The Nineties

In 1990 director Franco Badalotti retired, skeptical about the ability of workers to "keep things afloat".

The casting of the monument "The seven Gottinga of Hanover" (1998) by Floriano Bodini (Gemonio, Varese, 1933 - Milan, 2005) kept the Foundry busy for two years and the artist became a regular in the laboratories. Of special interest was the relationship between Bodini and Pope Paul VI, whose statue, completed in 1986, represented one of the greatest expressive achievements of his art. The artist's death, in 2005, left a void that can only be filled by the personality he has been able to transfer into his work.
During Tangentopoli, the feeling was that "all activities stopped for ten years" but the strength of a foundry is in its artists. Giovanni Bruno, Dario Goldaniga, Paolo delle Monache, Piergiorgio Colombara and also Abdullah Salim, Sergio Alberti and Guido Lodigiani formed a group of young artists who imposed their style in the late nineties, bearing the weight of generational change and the end to the deeply-rooted ideology that emphasised death and its rituals.
This is the world indicated by the Sendai Sundial, a bronze sculpture completed in 1997 at the Foundry by Kengiro Azuma (Yagamata 1926). It is a symbol of time and a bridge between two equally beloved places: the Japanese artist's homeland and Milan, his favourite city. Azuma had first been Marino Marini's assistant, before becoming a great protagonist in his own right of the city's art scene. A year before his death, Alighiero Boetti (1940-1994) crossed the Battaglia threshold to cast a work which represents an existential reflection, Self-Portrait (1993), encapsulating in one ironic instant the awareness of his imminent end.
The current director, Danilo Bosio, joined the Foundry as a wax retoucher in 1988. The nineties marked a difficult time for the Battaglia, which found in the figure of President Matteo Visconti the stability it had long been lacking. The Battaglia Foundry could thus access the new millennium arm in arm with its main protagonists.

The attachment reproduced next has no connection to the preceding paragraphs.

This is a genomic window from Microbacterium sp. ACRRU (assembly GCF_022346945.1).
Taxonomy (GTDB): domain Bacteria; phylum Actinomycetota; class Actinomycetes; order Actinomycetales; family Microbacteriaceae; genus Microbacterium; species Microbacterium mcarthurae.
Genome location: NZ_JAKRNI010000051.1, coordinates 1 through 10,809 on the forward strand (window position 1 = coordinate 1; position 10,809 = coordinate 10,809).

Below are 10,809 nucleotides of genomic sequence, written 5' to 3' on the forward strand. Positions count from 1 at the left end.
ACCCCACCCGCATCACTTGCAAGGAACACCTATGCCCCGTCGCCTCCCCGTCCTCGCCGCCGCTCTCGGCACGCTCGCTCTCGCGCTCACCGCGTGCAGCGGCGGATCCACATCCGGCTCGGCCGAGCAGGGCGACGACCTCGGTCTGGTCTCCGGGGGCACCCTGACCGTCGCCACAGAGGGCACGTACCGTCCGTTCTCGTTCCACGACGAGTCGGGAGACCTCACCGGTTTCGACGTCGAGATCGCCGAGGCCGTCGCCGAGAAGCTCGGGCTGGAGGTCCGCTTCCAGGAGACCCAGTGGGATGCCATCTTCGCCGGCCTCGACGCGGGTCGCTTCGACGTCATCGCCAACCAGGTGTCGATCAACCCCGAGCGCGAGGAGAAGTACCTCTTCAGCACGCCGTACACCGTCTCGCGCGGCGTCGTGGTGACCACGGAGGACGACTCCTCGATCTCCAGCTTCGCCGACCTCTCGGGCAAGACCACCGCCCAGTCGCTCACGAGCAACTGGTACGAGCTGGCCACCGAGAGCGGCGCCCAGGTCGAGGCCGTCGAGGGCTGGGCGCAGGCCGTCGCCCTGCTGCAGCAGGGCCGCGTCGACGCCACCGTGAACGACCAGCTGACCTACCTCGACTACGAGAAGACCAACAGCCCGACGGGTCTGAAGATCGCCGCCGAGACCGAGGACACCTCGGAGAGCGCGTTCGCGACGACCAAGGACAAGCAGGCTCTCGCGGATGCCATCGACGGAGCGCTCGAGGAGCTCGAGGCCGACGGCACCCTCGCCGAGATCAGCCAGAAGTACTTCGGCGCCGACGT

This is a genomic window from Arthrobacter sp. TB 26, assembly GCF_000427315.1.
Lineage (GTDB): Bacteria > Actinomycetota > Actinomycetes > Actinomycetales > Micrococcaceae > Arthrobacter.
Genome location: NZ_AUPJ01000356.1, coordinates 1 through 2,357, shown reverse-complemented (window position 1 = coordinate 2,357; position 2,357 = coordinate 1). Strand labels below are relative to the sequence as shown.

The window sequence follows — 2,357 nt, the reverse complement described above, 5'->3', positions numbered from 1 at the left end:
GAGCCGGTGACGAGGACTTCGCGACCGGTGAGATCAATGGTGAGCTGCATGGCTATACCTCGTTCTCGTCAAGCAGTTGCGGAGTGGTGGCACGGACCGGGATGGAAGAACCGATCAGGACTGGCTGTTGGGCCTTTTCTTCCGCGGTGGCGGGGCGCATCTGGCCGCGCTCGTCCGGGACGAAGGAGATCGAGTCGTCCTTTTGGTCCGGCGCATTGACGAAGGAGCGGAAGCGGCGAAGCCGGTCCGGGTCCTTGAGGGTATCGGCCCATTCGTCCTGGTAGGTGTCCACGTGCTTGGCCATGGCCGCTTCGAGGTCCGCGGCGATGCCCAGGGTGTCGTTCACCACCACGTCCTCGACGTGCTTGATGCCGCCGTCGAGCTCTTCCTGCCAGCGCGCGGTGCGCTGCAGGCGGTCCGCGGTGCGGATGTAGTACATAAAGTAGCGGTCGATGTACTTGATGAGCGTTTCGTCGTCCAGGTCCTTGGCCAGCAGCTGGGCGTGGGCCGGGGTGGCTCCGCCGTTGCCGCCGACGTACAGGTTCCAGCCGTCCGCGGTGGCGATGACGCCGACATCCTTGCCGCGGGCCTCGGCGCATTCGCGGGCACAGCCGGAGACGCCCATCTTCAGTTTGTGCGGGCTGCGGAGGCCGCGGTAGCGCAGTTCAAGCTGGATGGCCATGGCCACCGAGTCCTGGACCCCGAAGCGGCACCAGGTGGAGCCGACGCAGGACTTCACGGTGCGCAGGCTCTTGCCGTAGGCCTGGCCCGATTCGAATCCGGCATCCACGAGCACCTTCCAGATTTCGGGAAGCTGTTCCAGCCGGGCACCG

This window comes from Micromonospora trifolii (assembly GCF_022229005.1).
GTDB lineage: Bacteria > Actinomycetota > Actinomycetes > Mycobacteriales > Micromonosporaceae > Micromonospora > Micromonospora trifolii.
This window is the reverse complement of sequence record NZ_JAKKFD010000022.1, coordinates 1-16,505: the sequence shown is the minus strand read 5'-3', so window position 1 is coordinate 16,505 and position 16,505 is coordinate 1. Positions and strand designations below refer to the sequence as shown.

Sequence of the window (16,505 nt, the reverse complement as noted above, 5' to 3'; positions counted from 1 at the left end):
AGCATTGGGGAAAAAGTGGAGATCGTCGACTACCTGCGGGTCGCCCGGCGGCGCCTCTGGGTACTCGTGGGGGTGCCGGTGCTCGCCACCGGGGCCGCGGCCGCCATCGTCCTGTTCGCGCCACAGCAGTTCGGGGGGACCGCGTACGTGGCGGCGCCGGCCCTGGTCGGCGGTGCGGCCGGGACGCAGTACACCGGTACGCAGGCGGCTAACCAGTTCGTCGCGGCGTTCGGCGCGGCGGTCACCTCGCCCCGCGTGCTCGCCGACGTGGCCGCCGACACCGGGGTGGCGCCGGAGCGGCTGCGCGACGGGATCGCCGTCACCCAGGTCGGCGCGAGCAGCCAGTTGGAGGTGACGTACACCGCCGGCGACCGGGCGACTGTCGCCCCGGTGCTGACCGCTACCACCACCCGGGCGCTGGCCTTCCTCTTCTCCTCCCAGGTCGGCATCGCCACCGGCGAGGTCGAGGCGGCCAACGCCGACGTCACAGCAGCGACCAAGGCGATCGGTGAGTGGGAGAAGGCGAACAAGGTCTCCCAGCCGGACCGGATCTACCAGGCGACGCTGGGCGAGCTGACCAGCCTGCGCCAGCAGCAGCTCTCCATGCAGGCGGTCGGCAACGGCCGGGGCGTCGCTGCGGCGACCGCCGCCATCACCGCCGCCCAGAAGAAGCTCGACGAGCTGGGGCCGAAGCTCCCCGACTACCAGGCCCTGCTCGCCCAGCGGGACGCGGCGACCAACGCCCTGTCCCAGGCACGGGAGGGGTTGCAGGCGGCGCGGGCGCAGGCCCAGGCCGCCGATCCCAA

The works of Arnaldo Pomodoro found their way into places of spiritual and social influence; in 1990 one of his spheres was positioned in the Pigna courtyard in the Vatican Gardens, and another in 1996 in front of the UN headquarters in New York. Bronze works such as Guido Lodigiani's Baptistery for the Cathedral of Casale Monferrato (2006), which have always been rich with the character only something made of a living material forged by fire can have, became the symbols of pilgrims. Particularly complicated from a technical point of view was the casting of the cross and base of the altar made by Arnaldo Pomodoro for the new church dedicated to Padre Pio, designed by Renzo Piano in 1999. For the 2000 Jubilee it was Floriano Bodini to claim the honours for the Holy Door at St. John Lateran.
Giuseppe Penone, a leading exponent of Arte Povera, and the absolute star of the Venice Biennale of 2007, completed his installation in the Venaria Reale Palace in 2004, while his 28-foot bronze tree in the Tuileries garden in Paris (2000) is characteristic of his search for nature as a protagonist in form and substance.

From 1913 to today, the Battaglia Foundry has kept the bronze casting tradition alive, as ever closely linked to the history of the movers and shakers of the period. The increasingly influential role that art galleries have been playing over the last twenty years, replacing museums as drivers of new trends, has combined successfully with the Foundry and its work. The collaboration with Nicola Loi in the nineties led to the casting of some works of great value, such as the multiple sculptures of Francesco Messina or the works of Piergiorgio Colombara, Paolo Delle Monache, Giovanni Bruno, Giancomo Manz├╣ and Giuliano Vangi. More recently, what has brought the new breath of life of the new millennium to the Foundry has been the friendship with Giancarlo Pedrazzini of "Fabbrica Eos", with Giovanni Sesia, Enzo Fiore, Dario Goldaniga, David Reimondo, Gaetano Fracassio and last but not least Corrado Levi. The history of the Battaglia Foundry is intertwined with that of Milan, it "traces the progress of Italian sculpture in the twentieth century" and shares the vision of its country through the eyes of the Foundry artists, who are "rightful citizens of the great Republic of the Arts "in a place, the Foundry, which is made immune to the passing of time by a constant creative flow.